An article by Michael Cohn published June 24 2019 by Accounting Today magazine quotes "H.R. 3299, the Promoting Respect for Individuals’ Dignity and Equality (PRIDE) Act of 2019, was introduced this month on the 50th anniversary of the Stonewall Riots, and would update the Tax Code to allow same-sex couples who married before the Supreme Court struck down DOMA in the landmark 2013 ruling in U.S. v. Windsor, to claim their tax refunds."
What does this mean? Well, to put it in layman's terms: gay couples who were legally married by their state's law will be permitted to amend their tax returns to claim refunds that the IRS previously disallowed due to tax language requiring "married" status to be a "husband" and "wife".
Why does that change things? Well, normally you can only claim a refund 3 years back, so the deadline for many of these couples is now extended far beyond that 3 years.
When was gay marriage legal? The first same-sex marriage was allowed in the United States in 2004. This could result in 14 years of IRS tax refunds for couples that were legally married in that state.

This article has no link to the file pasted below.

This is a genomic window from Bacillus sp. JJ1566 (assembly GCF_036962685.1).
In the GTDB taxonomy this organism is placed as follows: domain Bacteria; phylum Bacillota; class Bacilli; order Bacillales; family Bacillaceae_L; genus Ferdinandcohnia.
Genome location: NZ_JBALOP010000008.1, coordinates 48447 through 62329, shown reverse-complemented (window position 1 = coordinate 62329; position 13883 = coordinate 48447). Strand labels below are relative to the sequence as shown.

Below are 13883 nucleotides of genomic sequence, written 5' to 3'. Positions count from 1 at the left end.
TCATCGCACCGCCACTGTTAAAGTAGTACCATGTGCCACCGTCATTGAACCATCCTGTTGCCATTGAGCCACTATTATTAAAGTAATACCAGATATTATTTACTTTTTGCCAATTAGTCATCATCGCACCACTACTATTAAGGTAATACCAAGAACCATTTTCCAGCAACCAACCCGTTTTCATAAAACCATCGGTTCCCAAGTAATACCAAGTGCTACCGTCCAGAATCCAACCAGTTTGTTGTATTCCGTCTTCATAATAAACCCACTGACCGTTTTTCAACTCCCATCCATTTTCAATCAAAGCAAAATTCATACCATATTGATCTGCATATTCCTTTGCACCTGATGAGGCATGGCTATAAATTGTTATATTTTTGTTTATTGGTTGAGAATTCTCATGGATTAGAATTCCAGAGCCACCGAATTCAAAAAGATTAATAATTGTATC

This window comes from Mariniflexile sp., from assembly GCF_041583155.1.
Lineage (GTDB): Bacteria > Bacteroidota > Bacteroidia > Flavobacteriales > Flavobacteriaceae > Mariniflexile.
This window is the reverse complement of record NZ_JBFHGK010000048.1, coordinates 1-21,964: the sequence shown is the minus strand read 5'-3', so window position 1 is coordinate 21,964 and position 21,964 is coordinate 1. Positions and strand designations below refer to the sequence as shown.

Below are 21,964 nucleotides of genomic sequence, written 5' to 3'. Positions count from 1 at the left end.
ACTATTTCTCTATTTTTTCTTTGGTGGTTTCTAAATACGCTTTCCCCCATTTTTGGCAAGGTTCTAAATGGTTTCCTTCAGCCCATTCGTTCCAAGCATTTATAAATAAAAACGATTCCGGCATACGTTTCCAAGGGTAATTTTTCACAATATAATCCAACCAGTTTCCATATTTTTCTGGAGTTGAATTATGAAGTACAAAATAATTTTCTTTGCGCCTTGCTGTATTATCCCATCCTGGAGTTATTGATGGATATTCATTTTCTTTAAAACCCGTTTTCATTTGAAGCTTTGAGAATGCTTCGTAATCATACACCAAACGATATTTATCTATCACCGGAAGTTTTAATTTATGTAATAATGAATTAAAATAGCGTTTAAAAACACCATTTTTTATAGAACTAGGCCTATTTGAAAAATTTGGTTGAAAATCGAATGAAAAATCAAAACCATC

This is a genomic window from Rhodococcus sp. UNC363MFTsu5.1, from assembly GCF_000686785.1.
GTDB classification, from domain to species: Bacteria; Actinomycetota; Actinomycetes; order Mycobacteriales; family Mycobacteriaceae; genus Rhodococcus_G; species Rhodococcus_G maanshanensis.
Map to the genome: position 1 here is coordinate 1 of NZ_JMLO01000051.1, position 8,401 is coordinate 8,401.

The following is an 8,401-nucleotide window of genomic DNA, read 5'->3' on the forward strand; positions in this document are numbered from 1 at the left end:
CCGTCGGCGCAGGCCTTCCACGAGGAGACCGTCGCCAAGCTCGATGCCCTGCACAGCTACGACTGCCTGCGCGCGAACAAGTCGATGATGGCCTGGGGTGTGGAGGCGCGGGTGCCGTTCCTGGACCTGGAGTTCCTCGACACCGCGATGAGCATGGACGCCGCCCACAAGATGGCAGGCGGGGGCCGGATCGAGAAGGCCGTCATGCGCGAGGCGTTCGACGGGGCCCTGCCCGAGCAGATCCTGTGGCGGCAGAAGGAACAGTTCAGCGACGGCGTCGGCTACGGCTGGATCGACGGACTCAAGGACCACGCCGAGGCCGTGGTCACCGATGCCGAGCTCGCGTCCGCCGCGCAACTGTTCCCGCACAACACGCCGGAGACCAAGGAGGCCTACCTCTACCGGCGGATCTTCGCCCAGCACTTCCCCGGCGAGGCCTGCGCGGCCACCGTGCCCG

Where are these laws relevant? Massachusetts as far back as 2004, California in 2008, then followed Iowa, Vermont, New Hampshire, Washington D.C. in 2009. Add New York in 2011 and Maine, Maryland & Washington State in 2012. Soon after Rhode Island, Delaware, and Minnesota adopted laws in 2013. Same sex marriage became legal in all 50 dates in 2015. In short, every legally married gay couple may be able to amend their tax returns and file "married filing jointly", which according to The Joint Committee on Taxation would result in about $57 million dollars' worth of tax returns from the IRS if the measure becomes law.
Regardless of your religious, political, or sexual preferences, we'd like to hear from you and what your thoughts are on this topic: message Morales Services bookkeeping and tax professionals at 352-358-1413 or comment below.